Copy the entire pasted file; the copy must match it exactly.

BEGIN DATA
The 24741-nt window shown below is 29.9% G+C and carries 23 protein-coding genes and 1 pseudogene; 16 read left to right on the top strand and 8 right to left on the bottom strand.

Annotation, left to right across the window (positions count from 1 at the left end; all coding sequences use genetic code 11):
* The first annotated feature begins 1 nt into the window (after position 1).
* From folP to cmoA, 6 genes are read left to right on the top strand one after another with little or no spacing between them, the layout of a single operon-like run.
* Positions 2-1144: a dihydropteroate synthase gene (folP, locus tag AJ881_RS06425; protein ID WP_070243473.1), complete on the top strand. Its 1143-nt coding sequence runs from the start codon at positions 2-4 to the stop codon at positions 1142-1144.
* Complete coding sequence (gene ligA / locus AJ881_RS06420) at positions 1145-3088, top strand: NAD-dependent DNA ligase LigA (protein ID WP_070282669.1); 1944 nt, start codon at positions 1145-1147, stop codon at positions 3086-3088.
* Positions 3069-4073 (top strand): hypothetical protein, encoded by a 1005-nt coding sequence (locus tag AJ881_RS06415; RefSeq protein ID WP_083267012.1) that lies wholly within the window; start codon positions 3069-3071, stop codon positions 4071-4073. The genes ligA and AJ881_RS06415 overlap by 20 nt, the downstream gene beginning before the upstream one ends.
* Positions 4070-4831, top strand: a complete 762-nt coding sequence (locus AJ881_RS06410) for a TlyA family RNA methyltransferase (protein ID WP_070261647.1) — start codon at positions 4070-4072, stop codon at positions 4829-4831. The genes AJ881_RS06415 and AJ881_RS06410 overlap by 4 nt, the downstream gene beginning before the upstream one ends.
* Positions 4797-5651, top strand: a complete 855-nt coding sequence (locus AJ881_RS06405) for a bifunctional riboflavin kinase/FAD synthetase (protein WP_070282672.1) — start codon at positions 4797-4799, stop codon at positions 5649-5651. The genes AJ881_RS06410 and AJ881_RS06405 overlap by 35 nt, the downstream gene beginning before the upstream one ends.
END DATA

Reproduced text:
The 24741-nt window shown below is 29.9% G+C and carries 23 protein-coding genes and 1 pseudogene; 16 read left to right on the top strand and 8 right to left on the bottom strand.

Annotation, left to right across the window (positions count from 1 at the left end; all coding sequences use genetic code 11):
* The first annotated feature begins 1 nt into the window (after position 1).
* From folP to cmoA, 6 genes are read left to right on the top strand one after another with little or no spacing between them, the layout of a single operon-like run.
* Positions 2-1144: a dihydropteroate synthase gene (folP, locus tag AJ881_RS06425; protein ID WP_070243473.1), complete on the top strand. Its 1143-nt coding sequence runs from the start codon at positions 2-4 to the stop codon at positions 1142-1144.
* Complete coding sequence (gene ligA / locus AJ881_RS06420) at positions 1145-3088, top strand: NAD-dependent DNA ligase LigA (protein ID WP_070282669.1); 1944 nt, start codon at positions 1145-1147, stop codon at positions 3086-3088.
* Positions 3069-4073 (top strand): hypothetical protein, encoded by a 1005-nt coding sequence (locus tag AJ881_RS06415; RefSeq protein ID WP_083267012.1) that lies wholly within the window; start codon positions 3069-3071, stop codon positions 4071-4073. The genes ligA and AJ881_RS06415 overlap by 20 nt, the downstream gene beginning before the upstream one ends.
* Positions 4070-4831, top strand: a complete 762-nt coding sequence (locus AJ881_RS06410) for a TlyA family RNA methyltransferase (protein ID WP_070261647.1) — start codon at positions 4070-4072, stop codon at positions 4829-4831. The genes AJ881_RS06415 and AJ881_RS06410 overlap by 4 nt, the downstream gene beginning before the upstream one ends.
* Positions 4797-5651, top strand: a complete 855-nt coding sequence (locus AJ881_RS06405) for a bifunctional riboflavin kinase/FAD synthetase (protein WP_070282672.1) — start codon at positions 4797-4799, stop codon at positions 5649-5651. The genes AJ881_RS06410 and AJ881_RS06405 overlap by 35 nt, the downstream gene beginning before the upstream one ends.